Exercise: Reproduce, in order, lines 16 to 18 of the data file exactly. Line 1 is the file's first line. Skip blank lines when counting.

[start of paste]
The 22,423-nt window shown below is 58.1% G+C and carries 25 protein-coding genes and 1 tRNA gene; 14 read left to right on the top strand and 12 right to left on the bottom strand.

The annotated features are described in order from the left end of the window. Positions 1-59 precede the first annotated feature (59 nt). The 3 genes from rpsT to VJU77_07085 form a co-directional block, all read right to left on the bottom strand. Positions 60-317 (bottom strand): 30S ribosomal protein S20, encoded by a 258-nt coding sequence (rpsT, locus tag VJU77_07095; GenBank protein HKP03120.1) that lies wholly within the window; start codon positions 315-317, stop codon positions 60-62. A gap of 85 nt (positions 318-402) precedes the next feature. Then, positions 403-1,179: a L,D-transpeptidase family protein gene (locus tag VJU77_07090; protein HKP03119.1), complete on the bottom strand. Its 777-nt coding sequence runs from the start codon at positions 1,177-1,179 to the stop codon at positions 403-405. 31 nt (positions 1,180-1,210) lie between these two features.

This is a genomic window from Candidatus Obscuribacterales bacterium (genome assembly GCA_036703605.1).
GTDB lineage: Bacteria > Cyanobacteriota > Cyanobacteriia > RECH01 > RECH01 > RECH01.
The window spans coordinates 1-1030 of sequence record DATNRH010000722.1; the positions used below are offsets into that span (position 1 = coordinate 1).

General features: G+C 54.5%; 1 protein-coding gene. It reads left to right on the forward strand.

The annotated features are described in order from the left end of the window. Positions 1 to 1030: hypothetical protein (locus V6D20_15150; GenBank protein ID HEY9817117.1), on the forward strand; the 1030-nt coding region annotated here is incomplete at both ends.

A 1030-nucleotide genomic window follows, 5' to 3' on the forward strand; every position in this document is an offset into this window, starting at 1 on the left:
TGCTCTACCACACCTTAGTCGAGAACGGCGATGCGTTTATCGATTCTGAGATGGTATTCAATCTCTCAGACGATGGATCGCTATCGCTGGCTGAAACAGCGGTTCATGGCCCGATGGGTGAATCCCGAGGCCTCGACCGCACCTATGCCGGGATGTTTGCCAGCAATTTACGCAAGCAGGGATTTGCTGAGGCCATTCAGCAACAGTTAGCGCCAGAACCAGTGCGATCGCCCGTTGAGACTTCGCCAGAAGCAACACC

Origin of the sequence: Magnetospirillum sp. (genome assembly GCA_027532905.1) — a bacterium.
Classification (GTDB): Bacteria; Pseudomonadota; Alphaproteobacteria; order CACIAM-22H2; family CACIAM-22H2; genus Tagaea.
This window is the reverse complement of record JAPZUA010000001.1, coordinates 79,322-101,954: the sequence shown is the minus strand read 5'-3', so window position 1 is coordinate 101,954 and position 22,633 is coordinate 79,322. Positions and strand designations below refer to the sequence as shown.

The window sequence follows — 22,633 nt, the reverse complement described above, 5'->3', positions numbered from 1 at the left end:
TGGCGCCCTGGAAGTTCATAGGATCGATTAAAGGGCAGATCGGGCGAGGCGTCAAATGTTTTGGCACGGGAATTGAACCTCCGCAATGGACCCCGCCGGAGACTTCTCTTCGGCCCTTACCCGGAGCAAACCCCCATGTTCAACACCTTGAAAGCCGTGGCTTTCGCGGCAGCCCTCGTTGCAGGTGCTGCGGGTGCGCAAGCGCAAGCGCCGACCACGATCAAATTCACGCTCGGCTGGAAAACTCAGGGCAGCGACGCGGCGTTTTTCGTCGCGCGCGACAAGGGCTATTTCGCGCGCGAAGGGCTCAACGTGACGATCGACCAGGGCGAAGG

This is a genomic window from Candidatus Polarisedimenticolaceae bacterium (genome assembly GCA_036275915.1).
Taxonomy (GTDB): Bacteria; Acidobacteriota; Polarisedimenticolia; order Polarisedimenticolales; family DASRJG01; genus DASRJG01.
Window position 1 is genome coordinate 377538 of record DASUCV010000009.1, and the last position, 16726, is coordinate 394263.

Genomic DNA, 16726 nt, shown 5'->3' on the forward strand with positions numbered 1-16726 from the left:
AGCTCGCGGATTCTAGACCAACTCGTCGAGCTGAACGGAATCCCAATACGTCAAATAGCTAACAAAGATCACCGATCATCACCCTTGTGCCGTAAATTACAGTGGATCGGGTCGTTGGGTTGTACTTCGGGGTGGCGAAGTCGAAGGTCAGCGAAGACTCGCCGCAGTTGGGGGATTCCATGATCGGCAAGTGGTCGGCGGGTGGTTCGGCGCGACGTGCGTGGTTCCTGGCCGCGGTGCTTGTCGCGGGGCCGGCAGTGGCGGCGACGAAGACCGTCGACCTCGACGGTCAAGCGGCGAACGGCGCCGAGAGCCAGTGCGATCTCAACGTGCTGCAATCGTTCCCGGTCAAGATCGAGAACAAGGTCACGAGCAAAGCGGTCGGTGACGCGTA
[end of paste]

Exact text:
Taxonomy (GTDB): Bacteria; Acidobacteriota; Polarisedimenticolia; order Polarisedimenticolales; family DASRJG01; genus DASRJG01.
Window position 1 is genome coordinate 377538 of record DASUCV010000009.1, and the last position, 16726, is coordinate 394263.

Genomic DNA, 16726 nt, shown 5'->3' on the forward strand with positions numbered 1-16726 from the left: